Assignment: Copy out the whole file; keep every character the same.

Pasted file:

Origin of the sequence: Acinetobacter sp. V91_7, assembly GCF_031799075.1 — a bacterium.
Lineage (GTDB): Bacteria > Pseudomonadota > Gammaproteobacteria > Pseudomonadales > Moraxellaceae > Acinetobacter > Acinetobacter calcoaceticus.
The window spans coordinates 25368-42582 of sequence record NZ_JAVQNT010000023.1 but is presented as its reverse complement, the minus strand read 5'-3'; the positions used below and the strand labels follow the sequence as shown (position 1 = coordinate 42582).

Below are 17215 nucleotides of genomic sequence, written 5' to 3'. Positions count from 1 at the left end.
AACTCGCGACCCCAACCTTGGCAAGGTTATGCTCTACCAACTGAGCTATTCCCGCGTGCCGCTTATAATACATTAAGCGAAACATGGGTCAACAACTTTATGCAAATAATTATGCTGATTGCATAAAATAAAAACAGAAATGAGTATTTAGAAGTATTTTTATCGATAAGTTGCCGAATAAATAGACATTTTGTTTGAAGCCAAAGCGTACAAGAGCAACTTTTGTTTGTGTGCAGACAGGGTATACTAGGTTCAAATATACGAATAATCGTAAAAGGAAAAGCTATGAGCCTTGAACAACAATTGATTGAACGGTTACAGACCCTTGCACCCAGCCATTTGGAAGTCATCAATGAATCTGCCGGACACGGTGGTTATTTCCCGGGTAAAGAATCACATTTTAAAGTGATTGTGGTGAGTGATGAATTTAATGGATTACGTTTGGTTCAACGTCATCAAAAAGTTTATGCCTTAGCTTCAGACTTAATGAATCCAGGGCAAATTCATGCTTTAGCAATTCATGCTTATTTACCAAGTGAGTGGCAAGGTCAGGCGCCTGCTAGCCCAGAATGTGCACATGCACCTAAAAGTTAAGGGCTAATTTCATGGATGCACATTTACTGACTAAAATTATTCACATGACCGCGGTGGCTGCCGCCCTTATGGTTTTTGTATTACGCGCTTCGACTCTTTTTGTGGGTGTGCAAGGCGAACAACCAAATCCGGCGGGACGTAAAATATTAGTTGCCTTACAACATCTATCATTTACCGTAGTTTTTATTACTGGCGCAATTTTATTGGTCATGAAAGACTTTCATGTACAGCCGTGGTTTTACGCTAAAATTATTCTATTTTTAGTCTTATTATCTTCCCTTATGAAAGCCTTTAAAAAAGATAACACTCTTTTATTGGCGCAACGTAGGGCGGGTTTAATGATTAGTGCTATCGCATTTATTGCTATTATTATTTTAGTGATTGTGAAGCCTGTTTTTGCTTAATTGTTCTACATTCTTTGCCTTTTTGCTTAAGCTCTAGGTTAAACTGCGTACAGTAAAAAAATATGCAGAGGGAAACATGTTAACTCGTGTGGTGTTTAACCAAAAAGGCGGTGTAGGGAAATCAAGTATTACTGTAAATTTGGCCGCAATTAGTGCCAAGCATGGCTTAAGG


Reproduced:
Origin of the sequence: Acinetobacter sp. V91_7, assembly GCF_031799075.1 — a bacterium.
Lineage (GTDB): Bacteria > Pseudomonadota > Gammaproteobacteria > Pseudomonadales > Moraxellaceae > Acinetobacter > Acinetobacter calcoaceticus.
The window spans coordinates 25368-42582 of sequence record NZ_JAVQNT010000023.1 but is presented as its reverse complement, the minus strand read 5'-3'; the positions used below and the strand labels follow the sequence as shown (position 1 = coordinate 42582).

Below are 17215 nucleotides of genomic sequence, written 5' to 3'. Positions count from 1 at the left end.
AACTCGCGACCCCAACCTTGGCAAGGTTATGCTCTACCAACTGAGCTATTCCCGCGTGCCGCTTATAATACATTAAGCGAAACATGGGTCAACAACTTTATGCAAATAATTATGCTGATTGCATAAAATAAAAACAGAAATGAGTATTTAGAAGTATTTTTATCGATAAGTTGCCGAATAAATAGACATTTTGTTTGAAGCCAAAGCGTACAAGAGCAACTTTTGTTTGTGTGCAGACAGGGTATACTAGGTTCAAATATACGAATAATCGTAAAAGGAAAAGCTATGAGCCTTGAACAACAATTGATTGAACGGTTACAGACCCTTGCACCCAGCCATTTGGAAGTCATCAATGAATCTGCCGGACACGGTGGTTATTTCCCGGGTAAAGAATCACATTTTAAAGTGATTGTGGTGAGTGATGAATTTAATGGATTACGTTTGGTTCAACGTCATCAAAAAGTTTATGCCTTAGCTTCAGACTTAATGAATCCAGGGCAAATTCATGCTTTAGCAATTCATGCTTATTTACCAAGTGAGTGGCAAGGTCAGGCGCCTGCTAGCCCAGAATGTGCACATGCACCTAAAAGTTAAGGGCTAATTTCATGGATGCACATTTACTGACTAAAATTATTCACATGACCGCGGTGGCTGCCGCCCTTATGGTTTTTGTATTACGCGCTTCGACTCTTTTTGTGGGTGTGCAAGGCGAACAACCAAATCCGGCGGGACGTAAAATATTAGTTGCCTTACAACATCTATCATTTACCGTAGTTTTTATTACTGGCGCAATTTTATTGGTCATGAAAGACTTTCATGTACAGCCGTGGTTTTACGCTAAAATTATTCTATTTTTAGTCTTATTATCTTCCCTTATGAAAGCCTTTAAAAAAGATAACACTCTTTTATTGGCGCAACGTAGGGCGGGTTTAATGATTAGTGCTATCGCATTTATTGCTATTATTATTTTAGTGATTGTGAAGCCTGTTTTTGCTTAATTGTTCTACATTCTTTGCCTTTTTGCTTAAGCTCTAGGTTAAACTGCGTACAGTAAAAAAATATGCAGAGGGAAACATGTTAACTCGTGTGGTGTTTAACCAAAAAGGCGGTGTAGGGAAATCAAGTATTACTGTAAATTTGGCCGCAATTAGTGCCAAGCATGGCTTAAGG